We had the good fortune of connecting with Alex Jiang and we’ve shared our conversation below.
Hi Alex, what role has risk played in your life or career?
As a producer, there’s always a sense of risk taking in joining each film project. The responsibility of the producer in a film is to help the directors realize their visions in a creative but also pragmatic way, and this often means a lot of debate and negotiation, means a lot of commitment and anxiety, means you have to follow a project from its conception to its full fruition.
Therefore, whenever I choose to come on board of a project, there’s always a sense of uncertainty that comes with the excitement, because I would never know if the collaboration would go smooth, or if we can get the film to where we envision it to be.
But risk is also the true incentive to me. It’s always the sense of unknownness that prompts me to go on a new journey with a group of artists that I am excited to meet and collaborate with. As a producer, I need to build the team, and so it’s my job to evaluate each potential crew and cast and find out the best fit for each film project.
Alright, so let’s move onto what keeps you busy professionally?
Working as a producer for many indie short projects makes me familiar with the line producing aspects of things, such as scheduling, budgeting, crew and cast managing, but my proudest skill set has always been creative producing. I worked on projects of different themes and subjects, and each project I would really sit with the director through the development stages and offer my perspective on how to tell a better story and approach a wider audience. I would breakdown the script line by line, dialogue by dialogue, and make sure the shooting draft is as perfect as it can get; I would sit in for meetings with department heads and involve in discussions about cinematography, production design, costume and makeup, sound design, editing, and color-grading; I would talk to my connections and oversee the whole festival and distribution cycle for the project to get it to places it deserves.
The biggest challenge I always run into when producing independent short projects is the funding part. I usually turn to crowdfunding and grants application to secure the shooting funds. I would also reach out to organizations that are related to the themes of the film and potentially individual sponsors to source out some fundings too. And through the process, I actually learned that there are so many supportive people out there willing to give the up-and-coming filmmakers a chance, and I am forever grateful for their kindness.
Any places to eat or things to do that you can share with our readers? If they have a friend visiting town, what are some spots they could take them to?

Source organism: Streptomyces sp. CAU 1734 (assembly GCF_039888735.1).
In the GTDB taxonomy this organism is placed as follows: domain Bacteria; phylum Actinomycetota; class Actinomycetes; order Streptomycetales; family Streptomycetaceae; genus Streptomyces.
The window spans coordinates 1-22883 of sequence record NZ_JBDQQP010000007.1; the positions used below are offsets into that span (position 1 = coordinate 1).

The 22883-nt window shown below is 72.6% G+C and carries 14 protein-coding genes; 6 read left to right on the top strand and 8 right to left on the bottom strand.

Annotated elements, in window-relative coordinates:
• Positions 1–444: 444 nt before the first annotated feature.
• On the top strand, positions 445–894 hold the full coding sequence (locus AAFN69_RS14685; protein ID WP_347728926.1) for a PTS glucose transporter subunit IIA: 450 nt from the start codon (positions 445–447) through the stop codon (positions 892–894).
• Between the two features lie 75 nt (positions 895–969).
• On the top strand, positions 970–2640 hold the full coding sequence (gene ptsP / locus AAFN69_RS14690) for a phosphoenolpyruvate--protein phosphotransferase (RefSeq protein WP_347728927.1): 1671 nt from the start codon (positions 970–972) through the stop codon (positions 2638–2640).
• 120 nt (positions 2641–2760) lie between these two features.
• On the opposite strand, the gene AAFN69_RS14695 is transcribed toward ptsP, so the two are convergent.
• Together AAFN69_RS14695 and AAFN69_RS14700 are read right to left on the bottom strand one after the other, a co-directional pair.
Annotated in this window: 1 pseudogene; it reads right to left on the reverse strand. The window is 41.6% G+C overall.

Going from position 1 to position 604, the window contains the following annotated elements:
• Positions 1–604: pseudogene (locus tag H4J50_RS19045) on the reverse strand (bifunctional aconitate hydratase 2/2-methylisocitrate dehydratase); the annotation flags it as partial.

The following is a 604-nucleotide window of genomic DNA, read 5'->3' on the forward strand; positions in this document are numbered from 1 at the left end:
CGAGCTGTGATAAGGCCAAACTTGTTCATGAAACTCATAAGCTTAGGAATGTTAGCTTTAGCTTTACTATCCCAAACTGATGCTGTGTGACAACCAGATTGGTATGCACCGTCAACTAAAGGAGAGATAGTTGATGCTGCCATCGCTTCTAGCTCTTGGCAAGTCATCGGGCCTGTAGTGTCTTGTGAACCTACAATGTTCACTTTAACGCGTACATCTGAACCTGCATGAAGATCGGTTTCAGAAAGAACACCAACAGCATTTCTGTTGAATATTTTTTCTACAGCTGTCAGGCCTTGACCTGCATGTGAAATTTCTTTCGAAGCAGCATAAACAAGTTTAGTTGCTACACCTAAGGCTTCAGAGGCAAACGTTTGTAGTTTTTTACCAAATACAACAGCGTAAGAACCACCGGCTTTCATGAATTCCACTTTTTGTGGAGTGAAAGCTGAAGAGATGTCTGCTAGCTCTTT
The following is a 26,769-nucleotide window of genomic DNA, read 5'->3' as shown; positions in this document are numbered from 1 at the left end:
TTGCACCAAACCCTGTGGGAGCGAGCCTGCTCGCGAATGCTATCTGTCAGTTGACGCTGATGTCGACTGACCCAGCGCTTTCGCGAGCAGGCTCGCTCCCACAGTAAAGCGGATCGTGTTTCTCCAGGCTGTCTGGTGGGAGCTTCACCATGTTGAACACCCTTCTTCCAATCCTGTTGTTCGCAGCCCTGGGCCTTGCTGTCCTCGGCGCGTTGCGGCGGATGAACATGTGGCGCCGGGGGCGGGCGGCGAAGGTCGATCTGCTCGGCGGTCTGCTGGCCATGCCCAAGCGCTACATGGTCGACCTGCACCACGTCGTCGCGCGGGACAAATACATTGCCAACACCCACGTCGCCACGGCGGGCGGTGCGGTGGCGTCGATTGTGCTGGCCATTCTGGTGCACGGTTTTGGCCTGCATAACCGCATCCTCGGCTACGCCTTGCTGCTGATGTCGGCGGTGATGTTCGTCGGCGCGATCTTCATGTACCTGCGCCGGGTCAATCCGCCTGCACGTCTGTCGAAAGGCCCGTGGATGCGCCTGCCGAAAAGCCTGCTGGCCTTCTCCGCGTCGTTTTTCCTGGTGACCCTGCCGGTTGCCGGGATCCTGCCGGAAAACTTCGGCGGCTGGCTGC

I would take my friends to my alma mater, USC, take them on a tour of the School of Cinematic Arts, and visit the stages and classrooms where I spent the four years of my college life studying, making films, laughing, and crying.
I would take them to the Griffith Observatory during sunset and then stay until we can see the city lights when the night encloses. It is my safe space when I feel lost or anxious and need to find a peace of mind.
I would probably also take them to one or two American Cinematique special screenings. They always host amazing Q&A sessions with the cast and crew of the film, and I am deeply in love with the retrospect series they put on. In a room with cinephiles like me, I always find a sense of community and feel belonged.
Who else deserves some credit and recognition?
I do want to shout out to myself for being persistent. Making art is a lonely journey, and although I walk this path with many supports from families and friends, there have been times when I just wanted to give up, and turn to something more tangible, something that can actually make a living from. But I know how much I love film, and I know that even if I give up now, I would inevitably return to it in the future. So why give up now? Just as a subject from a documentary I produced said, I lean on myself for the most of the times. I am my own comfort zone, and I am my own fuel for keep moving forward.
But of course, I want to also shout out to my parents, who support me both financially and mentally under all conditions; I want to shout out to my friends, who send me affirmation when I fail to escape from my anxiety and insecurity; I want to shout out to my mentors, who provide me with suggestions and advice when I feel lost on my journey.